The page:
Design principles, or design philosophies, are helpful when making decisions large and small.
To allow as many people as possible to use the application, the design (and implementation) should be highly accessible. Getting these right can allow people in non-optimal situations to still successfully navigate and interact with bitcoin. This also includes supporting a broad range of device types and operating systems.
For broadest accessibility, the application should adapt seamlessly to platforms and operating systems. There are practical limits for technical reasons, as well as differences in UX patterns of different environments. Responsive design should also consider accessibility preferences like text size preferences. Also see layout.
While a bitcoin wallet for children can be playful and creative, this application is meant to be visually neutral. Accessibility & ease of use are priority over creative visual expression. That does not mean it should be plain, but that “form follows function](https://en.wikipedia.org/wiki/Form_follows_function)”. Illustrations, for example, should convey information that helps users better understand the UI and make more informed decisions. Good design is intentional.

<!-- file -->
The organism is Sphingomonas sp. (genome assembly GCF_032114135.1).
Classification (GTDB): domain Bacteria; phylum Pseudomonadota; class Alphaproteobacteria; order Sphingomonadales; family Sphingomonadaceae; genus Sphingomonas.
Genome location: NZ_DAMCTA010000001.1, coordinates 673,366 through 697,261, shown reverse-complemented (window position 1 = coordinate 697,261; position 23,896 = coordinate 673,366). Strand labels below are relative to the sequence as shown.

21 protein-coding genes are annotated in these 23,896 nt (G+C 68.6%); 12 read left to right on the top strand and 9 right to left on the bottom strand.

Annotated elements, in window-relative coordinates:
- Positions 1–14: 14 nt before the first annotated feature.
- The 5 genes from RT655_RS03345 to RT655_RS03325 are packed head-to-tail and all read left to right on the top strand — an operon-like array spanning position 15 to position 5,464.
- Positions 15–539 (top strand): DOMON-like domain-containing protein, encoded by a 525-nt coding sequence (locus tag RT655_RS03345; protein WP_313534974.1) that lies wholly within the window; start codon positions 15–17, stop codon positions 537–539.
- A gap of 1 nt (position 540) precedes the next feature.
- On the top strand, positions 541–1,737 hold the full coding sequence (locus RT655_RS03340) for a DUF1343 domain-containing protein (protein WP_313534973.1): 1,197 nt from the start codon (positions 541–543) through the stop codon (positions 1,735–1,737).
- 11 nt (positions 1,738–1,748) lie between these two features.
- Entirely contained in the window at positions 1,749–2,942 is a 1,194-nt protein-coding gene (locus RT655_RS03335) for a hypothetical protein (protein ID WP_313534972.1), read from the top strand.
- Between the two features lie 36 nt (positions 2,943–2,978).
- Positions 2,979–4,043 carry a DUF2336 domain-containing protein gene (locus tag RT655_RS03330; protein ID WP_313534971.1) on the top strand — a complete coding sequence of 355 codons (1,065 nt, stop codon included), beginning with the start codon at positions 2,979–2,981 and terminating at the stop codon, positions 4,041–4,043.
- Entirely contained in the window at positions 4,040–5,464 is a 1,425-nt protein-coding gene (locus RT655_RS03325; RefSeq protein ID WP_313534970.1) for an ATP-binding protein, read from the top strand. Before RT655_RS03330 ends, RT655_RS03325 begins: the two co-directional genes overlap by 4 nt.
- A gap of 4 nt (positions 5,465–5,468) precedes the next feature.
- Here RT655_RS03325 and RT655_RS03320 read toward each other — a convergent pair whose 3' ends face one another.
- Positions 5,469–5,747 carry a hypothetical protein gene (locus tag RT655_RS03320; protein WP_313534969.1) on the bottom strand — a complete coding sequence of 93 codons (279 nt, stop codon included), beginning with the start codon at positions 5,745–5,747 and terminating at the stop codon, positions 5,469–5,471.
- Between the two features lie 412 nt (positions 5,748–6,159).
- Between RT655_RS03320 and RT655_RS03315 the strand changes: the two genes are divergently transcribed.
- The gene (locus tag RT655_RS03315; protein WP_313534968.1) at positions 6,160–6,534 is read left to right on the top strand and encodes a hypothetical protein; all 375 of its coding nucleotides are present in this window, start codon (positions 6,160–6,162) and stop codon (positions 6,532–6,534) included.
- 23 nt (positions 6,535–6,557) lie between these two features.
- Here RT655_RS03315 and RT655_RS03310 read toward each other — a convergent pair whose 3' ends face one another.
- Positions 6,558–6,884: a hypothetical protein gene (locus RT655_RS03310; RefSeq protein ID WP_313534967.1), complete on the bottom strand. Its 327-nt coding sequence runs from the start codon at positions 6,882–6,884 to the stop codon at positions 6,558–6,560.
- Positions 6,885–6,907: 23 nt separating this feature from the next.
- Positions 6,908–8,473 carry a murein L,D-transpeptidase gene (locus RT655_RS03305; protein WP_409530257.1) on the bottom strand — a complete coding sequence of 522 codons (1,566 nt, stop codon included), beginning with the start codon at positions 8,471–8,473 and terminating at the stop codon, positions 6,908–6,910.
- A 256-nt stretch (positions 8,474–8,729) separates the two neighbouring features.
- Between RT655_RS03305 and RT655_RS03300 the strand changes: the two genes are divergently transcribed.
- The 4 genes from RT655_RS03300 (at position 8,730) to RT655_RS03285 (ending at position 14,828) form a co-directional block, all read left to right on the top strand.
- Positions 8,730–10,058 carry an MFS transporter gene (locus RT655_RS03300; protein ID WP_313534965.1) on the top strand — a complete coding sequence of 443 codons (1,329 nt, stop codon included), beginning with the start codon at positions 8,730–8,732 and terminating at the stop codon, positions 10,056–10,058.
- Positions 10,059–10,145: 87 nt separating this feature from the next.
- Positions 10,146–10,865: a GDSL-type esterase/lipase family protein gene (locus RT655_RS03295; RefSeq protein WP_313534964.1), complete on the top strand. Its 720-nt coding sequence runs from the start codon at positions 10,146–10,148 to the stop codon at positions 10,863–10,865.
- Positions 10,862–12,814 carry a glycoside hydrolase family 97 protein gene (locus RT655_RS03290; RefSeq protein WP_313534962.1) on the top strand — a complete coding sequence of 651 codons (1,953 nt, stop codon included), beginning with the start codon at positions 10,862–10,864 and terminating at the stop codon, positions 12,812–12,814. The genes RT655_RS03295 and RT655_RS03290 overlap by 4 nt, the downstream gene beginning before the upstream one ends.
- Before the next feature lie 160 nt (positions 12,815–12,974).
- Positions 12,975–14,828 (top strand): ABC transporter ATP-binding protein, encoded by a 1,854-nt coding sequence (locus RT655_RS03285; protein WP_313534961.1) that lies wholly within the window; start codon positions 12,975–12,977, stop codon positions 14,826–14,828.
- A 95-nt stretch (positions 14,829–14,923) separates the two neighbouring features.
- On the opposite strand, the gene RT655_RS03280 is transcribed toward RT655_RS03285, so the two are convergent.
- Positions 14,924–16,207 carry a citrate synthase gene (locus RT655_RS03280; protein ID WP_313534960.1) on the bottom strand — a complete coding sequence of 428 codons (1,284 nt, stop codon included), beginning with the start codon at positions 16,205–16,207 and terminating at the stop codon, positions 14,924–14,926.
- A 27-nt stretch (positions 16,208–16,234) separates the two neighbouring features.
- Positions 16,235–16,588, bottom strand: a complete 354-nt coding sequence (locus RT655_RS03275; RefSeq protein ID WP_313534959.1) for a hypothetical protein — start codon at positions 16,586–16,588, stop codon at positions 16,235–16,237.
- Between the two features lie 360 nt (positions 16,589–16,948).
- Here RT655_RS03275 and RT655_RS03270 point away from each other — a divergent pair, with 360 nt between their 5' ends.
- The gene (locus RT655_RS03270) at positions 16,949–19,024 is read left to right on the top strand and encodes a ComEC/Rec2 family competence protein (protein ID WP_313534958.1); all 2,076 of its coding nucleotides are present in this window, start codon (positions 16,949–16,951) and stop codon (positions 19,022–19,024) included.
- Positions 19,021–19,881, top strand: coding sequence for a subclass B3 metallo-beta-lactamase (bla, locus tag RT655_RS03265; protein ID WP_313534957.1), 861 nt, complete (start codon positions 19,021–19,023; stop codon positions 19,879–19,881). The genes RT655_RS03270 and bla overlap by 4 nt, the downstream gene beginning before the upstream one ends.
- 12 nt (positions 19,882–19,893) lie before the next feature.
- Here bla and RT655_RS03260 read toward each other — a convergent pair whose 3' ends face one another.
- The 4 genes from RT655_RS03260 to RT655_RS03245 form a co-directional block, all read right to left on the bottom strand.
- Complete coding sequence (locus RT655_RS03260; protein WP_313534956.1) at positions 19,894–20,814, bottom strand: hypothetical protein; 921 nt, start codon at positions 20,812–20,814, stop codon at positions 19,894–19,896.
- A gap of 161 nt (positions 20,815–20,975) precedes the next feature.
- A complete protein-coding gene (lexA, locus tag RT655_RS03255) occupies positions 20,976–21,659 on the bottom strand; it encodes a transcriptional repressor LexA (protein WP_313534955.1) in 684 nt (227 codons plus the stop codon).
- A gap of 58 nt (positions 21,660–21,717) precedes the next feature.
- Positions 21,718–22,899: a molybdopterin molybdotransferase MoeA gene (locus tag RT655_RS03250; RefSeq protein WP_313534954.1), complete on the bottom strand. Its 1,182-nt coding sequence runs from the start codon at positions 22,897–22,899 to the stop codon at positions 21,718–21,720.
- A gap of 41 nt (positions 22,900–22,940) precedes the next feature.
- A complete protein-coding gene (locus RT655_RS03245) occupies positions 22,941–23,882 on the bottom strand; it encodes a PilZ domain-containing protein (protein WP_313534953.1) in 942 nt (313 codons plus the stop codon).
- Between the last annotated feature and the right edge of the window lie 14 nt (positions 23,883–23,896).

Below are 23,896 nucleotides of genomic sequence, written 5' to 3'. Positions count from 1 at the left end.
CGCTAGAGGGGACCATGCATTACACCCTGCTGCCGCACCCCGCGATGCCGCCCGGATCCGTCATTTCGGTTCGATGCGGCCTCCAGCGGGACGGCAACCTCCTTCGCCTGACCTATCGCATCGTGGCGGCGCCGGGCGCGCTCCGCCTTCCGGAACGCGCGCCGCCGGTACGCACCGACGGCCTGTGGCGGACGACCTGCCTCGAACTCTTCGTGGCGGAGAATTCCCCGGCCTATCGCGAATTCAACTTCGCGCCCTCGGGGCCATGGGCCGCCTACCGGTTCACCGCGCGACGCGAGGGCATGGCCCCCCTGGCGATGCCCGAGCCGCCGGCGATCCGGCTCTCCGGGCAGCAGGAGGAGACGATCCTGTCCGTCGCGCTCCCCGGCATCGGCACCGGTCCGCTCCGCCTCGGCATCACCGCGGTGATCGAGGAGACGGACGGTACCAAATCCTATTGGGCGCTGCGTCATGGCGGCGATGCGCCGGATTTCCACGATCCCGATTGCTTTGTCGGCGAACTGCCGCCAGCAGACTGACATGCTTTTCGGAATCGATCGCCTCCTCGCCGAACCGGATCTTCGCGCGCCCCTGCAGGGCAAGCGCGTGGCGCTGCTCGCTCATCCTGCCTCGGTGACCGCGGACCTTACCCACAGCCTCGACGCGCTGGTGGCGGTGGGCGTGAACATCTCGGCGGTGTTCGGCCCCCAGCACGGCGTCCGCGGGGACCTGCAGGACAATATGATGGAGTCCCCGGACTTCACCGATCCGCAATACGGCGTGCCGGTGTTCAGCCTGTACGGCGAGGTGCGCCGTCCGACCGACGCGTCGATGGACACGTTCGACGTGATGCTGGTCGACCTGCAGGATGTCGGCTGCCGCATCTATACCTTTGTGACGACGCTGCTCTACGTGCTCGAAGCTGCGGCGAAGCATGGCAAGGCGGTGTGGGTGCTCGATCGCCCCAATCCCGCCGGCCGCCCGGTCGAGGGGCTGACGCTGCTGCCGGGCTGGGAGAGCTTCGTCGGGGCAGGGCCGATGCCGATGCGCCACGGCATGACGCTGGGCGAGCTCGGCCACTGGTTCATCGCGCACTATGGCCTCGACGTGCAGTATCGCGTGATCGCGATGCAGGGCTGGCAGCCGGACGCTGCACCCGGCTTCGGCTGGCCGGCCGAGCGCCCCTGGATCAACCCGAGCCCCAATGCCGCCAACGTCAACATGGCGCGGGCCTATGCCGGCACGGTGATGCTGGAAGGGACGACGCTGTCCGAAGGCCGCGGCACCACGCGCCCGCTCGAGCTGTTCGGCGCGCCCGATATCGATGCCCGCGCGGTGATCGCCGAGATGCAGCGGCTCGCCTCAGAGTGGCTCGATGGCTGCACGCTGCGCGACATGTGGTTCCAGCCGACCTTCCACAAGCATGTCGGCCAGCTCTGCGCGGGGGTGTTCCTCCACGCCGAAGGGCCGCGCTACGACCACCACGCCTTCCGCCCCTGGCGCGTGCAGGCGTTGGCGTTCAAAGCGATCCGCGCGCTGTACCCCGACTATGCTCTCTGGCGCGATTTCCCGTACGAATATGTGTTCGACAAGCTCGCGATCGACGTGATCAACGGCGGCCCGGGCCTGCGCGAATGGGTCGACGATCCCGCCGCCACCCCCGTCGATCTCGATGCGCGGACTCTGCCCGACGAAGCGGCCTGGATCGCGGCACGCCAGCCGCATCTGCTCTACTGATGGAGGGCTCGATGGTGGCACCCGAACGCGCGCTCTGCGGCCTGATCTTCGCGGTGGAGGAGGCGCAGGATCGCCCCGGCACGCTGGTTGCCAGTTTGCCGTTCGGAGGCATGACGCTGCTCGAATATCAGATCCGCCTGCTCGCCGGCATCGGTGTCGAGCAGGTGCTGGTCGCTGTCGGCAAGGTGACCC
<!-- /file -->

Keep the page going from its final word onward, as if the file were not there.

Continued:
Just like the application code, the design is intended to be collaborated on openly and collaboratively. Design tools are not as sophisticated as development tools, so git-style collaboration is not possible. But we can still work with the tools we have and find workarounds for the gaps. For more, see contribute.
Simplicity with depth
Oftentimes, application design struggles with the balance of simplicity for regular users with complexity for users who want more control. We can address this by intelligently layering the experience.
The application should provide a “happy path” that is simple and convenient and allows the majority of users to quickly get started. Clear explanations that focus on the primary benefits and things to know, reducing options via smart defaults and recommendations, and good support when users get stuck are helpful here.
The happy path should allow access to more in-depth settings and options, so users can go deeper if they want to. These should be fairly easy to access, but also easy to ignore, and not crucial to usage of the primary functions.
To provide a great developer experience, certain settings and options should be accessible in a way that does not clutter up or distract the other paths, but allows developers to be effective. It is also helpful for designers to be able to launch an application in a certain state to evaluate the experience.
We can embed this pattern in the basic UI architecture. The specific decisions as to which detail goes where will likely change over time as the application is refined with more user feedback. We may also decide to present users with different options based on whether they are on desktop or mobile. The pattern of having users choose between a “simple” and an “advanced” mode was considered, but decided against.